Changes to the Child Support (Assessment) Act 1989
On 1 July 2018, amendments to the Child Support (Assessment) Act 1989 came into effect which may have a significant impact on current and future Binding Child Support Agreements.
Why do the changes matter?
On 9 May 2018, the Family Assistance and Child Support Legislation Amendment (Protecting Children) Bill 2018 was passed into law and amendments were made to the Child Support (Assessment) Act 1989. These changes (which came into effect on 1 July 2018) may impact parties who have signed a Binding Child Support Agreement purporting to finalise their child support matters on terms as agreed, rather than by adopting the formula the Department of Human Services (“Child Support”) uses.
The most crucial aspect of the changes is the fact that they are retrospective. This means that, even if you entered into an Agreement years ago, these changes will still affect that Agreement.
What are the changes?
In summary, the changes to the provisions regarding Binding Child Support Agreements may result in the Agreement being suspended, or terminated.
A Binding Child Agreement is suspended if:
a. There is a change in the care arrangements for a child so that a parent previously entitled to receive child support payments (“the eligible carer”) now only cares for that child (or children) for less than 35% of all overnights (“the former carer”); and
b. The period the former carer has not been an eligible carer is:
i. Less than 28 days; or
ii. 26 weeks where:
1. The Agreement states that it may be suspended if a parent ceases to be an eligible carer for more than 28 days; or
2. After the former carer ceases to be an eligible carer, each of the parties to the Agreement notifies the Child Support Registrar, before the end of the 28 week period, that the parties’ want the Agreement suspended for more than 28 days; or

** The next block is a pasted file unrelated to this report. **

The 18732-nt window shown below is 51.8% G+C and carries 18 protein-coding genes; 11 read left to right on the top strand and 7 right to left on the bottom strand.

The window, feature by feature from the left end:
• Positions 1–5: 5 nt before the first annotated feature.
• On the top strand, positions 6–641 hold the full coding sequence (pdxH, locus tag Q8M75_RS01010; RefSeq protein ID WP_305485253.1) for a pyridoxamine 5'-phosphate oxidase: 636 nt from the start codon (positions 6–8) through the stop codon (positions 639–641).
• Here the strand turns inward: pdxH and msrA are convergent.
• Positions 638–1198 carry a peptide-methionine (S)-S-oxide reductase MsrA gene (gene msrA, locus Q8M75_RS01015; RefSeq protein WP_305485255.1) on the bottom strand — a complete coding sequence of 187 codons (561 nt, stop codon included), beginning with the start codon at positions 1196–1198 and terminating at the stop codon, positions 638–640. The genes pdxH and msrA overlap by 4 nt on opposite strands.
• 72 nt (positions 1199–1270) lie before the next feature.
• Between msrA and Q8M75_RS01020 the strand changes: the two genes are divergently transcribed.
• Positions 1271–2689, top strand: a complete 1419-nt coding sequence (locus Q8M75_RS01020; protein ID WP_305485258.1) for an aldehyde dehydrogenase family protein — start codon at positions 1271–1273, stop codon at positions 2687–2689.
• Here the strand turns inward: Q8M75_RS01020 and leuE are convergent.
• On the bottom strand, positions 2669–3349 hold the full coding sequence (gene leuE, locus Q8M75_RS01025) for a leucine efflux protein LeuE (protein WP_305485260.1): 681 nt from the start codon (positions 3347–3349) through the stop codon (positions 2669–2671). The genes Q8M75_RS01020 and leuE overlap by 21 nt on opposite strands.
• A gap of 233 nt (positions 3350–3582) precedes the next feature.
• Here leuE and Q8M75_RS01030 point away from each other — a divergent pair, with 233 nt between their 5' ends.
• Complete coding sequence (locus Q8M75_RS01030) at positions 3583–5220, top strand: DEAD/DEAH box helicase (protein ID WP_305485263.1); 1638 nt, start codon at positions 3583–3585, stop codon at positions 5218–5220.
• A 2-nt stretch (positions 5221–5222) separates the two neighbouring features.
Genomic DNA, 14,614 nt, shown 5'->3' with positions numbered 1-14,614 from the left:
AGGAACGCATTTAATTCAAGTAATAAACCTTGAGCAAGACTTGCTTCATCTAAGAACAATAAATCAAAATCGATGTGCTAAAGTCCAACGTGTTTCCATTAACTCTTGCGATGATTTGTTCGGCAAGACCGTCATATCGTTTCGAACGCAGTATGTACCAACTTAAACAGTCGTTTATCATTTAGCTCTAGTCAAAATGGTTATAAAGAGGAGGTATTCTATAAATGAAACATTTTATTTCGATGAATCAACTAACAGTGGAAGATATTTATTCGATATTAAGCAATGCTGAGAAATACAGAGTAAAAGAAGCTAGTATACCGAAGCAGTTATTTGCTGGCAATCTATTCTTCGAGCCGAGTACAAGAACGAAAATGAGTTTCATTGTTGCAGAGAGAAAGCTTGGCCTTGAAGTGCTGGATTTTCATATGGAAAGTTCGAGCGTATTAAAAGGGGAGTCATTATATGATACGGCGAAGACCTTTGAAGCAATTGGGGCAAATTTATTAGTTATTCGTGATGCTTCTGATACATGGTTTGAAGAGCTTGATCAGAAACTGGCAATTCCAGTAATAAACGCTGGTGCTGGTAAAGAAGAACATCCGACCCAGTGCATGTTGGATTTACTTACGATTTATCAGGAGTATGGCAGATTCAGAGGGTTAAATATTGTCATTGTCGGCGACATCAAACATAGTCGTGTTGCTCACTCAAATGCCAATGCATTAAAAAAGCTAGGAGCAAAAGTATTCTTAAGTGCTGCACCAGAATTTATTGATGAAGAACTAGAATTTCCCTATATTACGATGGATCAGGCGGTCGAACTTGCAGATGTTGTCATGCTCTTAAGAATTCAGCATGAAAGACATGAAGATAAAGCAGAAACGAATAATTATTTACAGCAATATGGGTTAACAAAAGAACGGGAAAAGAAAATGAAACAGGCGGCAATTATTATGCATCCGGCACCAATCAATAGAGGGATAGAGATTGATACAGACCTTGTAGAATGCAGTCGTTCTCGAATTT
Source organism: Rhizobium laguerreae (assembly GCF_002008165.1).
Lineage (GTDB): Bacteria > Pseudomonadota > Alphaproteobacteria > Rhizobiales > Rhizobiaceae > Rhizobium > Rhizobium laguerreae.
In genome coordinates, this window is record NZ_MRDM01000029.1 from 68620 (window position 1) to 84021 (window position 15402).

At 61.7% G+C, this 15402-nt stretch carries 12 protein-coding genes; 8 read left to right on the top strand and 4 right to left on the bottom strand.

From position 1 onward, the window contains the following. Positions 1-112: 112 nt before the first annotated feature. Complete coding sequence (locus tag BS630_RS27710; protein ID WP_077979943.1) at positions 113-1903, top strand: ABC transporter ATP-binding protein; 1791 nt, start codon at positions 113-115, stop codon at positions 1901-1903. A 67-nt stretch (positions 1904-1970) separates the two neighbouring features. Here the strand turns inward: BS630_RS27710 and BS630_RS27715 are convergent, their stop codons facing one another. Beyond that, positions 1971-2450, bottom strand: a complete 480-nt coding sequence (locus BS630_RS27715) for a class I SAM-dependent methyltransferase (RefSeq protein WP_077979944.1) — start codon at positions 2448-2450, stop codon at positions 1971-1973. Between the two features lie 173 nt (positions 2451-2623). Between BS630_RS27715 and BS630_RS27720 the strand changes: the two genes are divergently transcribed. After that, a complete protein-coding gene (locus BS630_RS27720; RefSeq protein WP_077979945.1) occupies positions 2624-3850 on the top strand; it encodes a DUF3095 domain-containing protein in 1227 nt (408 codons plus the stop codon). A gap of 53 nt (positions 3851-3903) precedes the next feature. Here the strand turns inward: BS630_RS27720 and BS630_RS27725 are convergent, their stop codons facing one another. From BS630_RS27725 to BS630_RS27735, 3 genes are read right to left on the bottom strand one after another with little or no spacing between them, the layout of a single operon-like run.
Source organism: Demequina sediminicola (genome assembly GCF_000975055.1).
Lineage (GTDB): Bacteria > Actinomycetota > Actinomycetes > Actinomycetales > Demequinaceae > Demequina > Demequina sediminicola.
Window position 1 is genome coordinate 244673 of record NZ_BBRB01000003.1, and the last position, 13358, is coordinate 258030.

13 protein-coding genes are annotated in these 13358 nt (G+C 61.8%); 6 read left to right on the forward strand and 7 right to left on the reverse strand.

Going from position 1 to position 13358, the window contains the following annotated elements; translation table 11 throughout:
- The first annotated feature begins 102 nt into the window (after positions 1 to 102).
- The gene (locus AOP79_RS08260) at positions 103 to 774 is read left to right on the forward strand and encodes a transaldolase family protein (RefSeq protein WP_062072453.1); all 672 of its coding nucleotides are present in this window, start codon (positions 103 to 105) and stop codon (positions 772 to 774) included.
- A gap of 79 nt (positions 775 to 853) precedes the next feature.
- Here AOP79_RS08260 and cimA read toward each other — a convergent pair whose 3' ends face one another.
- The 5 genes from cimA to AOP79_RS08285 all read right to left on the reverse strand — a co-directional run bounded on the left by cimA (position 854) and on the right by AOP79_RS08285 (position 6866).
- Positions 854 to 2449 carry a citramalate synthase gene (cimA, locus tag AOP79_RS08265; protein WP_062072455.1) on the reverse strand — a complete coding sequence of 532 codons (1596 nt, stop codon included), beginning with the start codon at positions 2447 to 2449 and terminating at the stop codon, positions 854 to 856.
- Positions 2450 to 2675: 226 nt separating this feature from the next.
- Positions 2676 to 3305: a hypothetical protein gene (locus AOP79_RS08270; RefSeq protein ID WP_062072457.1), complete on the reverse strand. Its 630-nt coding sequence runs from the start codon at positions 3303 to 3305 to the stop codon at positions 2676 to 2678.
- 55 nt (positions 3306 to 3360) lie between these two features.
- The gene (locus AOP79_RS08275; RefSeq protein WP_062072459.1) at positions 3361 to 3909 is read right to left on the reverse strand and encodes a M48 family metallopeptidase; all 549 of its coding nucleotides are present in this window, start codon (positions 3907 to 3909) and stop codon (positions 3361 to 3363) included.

3. The Child Support Registrar is satisfied that there are special circumstances in relation to the change in the care of a child.
If within the 28 day period, the former eligible carer resumes caring for the child again for more than 35% of all overnights, the Agreement is no longer suspended.
A Binding Child Support Agreement will be terminated if the former carer does not resume care for the child for more than 35% of all overnights within 28 days or 26 weeks (whichever is applicable).
It is also important to note that if the care arrangements only change for one child about whom the Binding Child Support Agreement relates, but not the other children, the Binding Child Support Agreement will be suspended or terminated insofar as it relates to that child. It will continue to operate as intended in relation to the other child(ren) if the parent continues to be an eligible carer of the child(ren).
The changes to the Child Support (Assessment) Act 1989 are changes that have drastically changed the landscape for Binding Child Support Agreements and it is highly likely that Agreements signed before 1 July 2018 do not cover these changes. If your care arrangements have changed since signing an Agreement, you may find that your Binding Child Support Agreement has been suspended, or even terminated.
If you have a Binding Child Support Agreement signed before 1 July 2018, we strongly advise you to contact our office and have one of our solicitors review same so that we can provide you with advice about how to proceed.Tags: Case Law Update, Child Support, Child Support Agency, Parenting, parenting matters, Practical Tips
- Sperm Donors and Parental Rights 24 April 2019
- 14 years and $40,000,000 later - the most expensive divorce in Australia has finally concluded! 12 April 2019
- Superannuation Splitting Orders - Bulow v Bulow 28 March 2019
- Cryptocurrency and Family Law 25 January 2019
- Parental responsibility: what does this mean? 18 January 2019